Other participants are already looking beyond the program. Currently a Clinical Nurse in a small hospital, Gemma has always been interested in clinical trials but struggled to find a pathway into the field. As single mum of four, juggling family life, work, and running a home, Gemma was thrilled to gain a place in the highly selective program. “The PRAXIS program is proving to be an invaluable experience, and one that I will use as a platform for my future career,” said Gemma.
“A skilled workforce is critical to the future of Australian clinical trials. The clinical trial landscape demands more from this workforce than ever before and demands will accelerate with the growth of the sector into the future. Attracting people into the sector and ensuring clear development pathways for them is one way to help build the pipeline of professionals needed to meet the demands of the sector” said Professor John Zalcberg, OAM, Director of PRAXIS Australia.”
“Clinical Trial Coordinators are a large part of the Australian clinical trials workforce and are key to their success. It is crucial we do all we can to train these people and support their development. Programs like this will help Australia maintain our reputation as a leader in clinical trials and help to grow and retain the skilled workforce needed to ensure that patients benefit from high quality and impactful clinical research,” said Professor Ian Kerridge, Director of PRAXIS Australia.
Director of the REDI initiative, Jarrod Belcher, says clinical trials in Australia are growing (7% CAGR) and the workforce is struggling to keep up (4% CAGR). “As a result, we need to look at new programs to encourage clinical trials as a career, develop a competent workforce and retains skilled staff. The PRAXIS Australia CTC program attracts young talent and develops their skills and knowledge to be a competent Clinical Trial Coordinator. This program will turn out to be critical to the continued growth of clinical trials in Australia and our reputation for quality clinical trials delivered by a world class workforce.”
The program is small at present, but PRAXIS has big growth ambitions: “It’s a drop in the ocean now, and one we hope to harness the ripple effects of”, says Ms Armstrong. “Already we’ve had demand from hospitals and sites nationally and have a waiting list now, 10 times the size of the program”.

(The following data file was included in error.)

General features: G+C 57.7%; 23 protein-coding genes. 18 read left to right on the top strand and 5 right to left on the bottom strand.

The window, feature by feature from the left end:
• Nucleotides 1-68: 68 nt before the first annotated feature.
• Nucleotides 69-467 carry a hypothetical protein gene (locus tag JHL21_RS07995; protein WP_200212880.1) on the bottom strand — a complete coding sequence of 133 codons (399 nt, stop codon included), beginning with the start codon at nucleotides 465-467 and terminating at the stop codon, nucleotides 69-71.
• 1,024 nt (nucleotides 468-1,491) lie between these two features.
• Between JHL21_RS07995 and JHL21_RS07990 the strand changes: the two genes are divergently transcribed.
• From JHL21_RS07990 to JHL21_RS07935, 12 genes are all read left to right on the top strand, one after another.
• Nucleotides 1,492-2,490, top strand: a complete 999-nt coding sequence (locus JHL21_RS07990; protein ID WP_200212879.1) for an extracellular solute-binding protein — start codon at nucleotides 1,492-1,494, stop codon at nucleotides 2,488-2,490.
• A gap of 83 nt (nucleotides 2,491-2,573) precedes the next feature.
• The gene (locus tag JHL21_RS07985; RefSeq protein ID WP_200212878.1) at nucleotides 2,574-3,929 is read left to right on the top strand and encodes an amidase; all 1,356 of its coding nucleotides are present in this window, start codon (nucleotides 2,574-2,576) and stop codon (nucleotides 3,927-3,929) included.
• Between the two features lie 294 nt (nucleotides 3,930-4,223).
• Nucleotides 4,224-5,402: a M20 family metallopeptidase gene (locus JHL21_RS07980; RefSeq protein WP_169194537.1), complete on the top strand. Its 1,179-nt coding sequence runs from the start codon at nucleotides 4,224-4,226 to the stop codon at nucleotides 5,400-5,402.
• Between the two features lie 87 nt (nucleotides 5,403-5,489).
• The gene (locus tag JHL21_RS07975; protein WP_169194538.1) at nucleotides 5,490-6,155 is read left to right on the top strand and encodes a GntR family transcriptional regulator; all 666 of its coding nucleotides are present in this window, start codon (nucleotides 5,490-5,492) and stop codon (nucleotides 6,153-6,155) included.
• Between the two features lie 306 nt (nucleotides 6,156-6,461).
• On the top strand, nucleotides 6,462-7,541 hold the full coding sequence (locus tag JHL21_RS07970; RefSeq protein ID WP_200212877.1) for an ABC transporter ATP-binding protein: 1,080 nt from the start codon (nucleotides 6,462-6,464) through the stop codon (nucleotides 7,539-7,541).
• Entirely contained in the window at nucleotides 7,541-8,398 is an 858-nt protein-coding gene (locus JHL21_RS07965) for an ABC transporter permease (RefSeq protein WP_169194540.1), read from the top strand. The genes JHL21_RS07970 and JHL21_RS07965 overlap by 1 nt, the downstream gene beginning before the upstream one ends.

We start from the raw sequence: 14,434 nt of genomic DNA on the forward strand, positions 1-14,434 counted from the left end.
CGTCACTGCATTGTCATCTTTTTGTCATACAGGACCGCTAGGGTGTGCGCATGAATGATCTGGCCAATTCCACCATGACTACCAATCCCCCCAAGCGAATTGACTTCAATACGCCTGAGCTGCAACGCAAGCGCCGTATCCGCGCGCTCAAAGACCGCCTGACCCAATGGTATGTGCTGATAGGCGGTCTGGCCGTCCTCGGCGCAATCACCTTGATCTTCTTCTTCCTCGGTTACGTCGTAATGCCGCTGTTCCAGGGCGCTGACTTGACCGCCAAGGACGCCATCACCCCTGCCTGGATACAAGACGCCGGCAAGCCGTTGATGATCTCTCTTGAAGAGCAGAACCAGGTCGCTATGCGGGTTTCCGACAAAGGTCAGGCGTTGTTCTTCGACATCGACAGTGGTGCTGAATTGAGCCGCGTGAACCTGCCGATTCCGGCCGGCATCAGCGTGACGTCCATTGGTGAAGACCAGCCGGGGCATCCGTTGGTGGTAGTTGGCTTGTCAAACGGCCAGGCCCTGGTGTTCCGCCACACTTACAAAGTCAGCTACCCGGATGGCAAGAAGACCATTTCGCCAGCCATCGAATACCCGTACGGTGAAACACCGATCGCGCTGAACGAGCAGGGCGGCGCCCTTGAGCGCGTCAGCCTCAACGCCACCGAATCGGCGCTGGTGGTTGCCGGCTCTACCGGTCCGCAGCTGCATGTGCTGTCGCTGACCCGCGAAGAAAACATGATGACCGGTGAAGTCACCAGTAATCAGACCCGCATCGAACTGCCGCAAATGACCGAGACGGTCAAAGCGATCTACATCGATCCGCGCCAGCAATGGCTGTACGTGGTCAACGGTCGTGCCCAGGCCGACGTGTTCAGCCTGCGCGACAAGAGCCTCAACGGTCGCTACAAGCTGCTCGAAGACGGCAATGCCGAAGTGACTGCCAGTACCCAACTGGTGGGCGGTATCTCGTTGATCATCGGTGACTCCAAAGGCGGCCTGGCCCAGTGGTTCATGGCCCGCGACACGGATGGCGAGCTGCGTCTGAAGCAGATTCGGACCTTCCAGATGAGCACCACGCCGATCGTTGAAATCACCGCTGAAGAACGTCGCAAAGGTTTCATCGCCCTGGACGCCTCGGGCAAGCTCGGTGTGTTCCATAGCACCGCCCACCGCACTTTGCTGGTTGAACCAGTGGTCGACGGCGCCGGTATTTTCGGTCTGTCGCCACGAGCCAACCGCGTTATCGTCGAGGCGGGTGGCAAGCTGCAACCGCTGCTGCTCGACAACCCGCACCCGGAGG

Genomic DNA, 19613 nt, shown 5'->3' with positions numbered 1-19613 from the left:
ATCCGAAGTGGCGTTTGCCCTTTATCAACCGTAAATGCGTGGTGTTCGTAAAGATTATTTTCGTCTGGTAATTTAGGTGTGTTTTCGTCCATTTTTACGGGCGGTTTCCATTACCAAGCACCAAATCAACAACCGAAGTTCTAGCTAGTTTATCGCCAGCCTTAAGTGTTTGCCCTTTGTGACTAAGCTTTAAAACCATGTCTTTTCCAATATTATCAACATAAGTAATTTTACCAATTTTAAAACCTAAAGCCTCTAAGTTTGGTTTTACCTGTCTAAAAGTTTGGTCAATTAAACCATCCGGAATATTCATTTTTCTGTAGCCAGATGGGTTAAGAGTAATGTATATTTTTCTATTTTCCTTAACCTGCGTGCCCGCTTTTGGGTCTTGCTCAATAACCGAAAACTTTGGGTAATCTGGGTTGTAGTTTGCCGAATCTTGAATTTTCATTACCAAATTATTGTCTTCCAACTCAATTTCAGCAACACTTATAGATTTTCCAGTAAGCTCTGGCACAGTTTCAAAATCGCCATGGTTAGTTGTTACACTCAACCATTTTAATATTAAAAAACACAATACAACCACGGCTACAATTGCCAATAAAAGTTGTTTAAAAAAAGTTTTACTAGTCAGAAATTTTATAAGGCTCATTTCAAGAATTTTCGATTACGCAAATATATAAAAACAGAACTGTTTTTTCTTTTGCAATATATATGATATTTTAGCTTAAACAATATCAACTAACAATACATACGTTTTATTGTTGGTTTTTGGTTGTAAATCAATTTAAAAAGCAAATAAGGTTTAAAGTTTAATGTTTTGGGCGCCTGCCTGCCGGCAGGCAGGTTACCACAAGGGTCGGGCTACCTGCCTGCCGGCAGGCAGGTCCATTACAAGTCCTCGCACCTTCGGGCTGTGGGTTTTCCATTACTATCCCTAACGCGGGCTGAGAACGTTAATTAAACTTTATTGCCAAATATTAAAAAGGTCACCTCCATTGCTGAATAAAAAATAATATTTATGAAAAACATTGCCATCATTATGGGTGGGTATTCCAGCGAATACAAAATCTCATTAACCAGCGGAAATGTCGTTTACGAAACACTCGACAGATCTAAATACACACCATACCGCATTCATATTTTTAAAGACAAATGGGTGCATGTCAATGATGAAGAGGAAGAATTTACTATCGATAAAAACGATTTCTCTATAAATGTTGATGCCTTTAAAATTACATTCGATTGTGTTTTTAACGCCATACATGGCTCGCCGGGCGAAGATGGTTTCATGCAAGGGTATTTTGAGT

Participants are equally ambitious and are actively carving out their post-program plans. Ashley, PRAXIS CTC Internship Program participant, says the program has lifted her career aspirations.
“I knew the internship would be a great chance to build up my experience. Everyone at my host site has been so supportive, letting me shadow them before being confident enough to do things myself,” said Ashley. “My career goal is to be a coordinator and lead my own study and I feel optimistic that this internship has fast-tracked this goal.”
ABOUT PRAXIS Australia
PRAXIS Australia is a not-for-profit charity created by our members in 2015.
PRAXIS’s purpose is to provide high quality, relevant and accessible education, and training to build the confidence and capability of those working in clinical trials, research and ethics. Education and training are the key our broader purpose: to enhance the wellbeing and experience of research participants and those working in health care in Australia and internationally.
Professor John Zalcberg OAM
Professor John Zalcberg is the Head of Cancer Research and NHMRC (MRFF) Practitioner Fellow within the School of Public Health and Preventive Medicine at Monash University and Tony Charlton Chair of Oncology at Alfred Health. He is also the current Chair of the Australian Clinical Trials Alliance (ACTA).
Professor Ian Kerridge
Ian Kerridge is Professor of Bioethics and Medicine at the University of Sydney, Haematologist and Bone Marrow Transplant physician at Royal North Shore Hospital in Sydney and a Founding Director of PRAXIS Australia.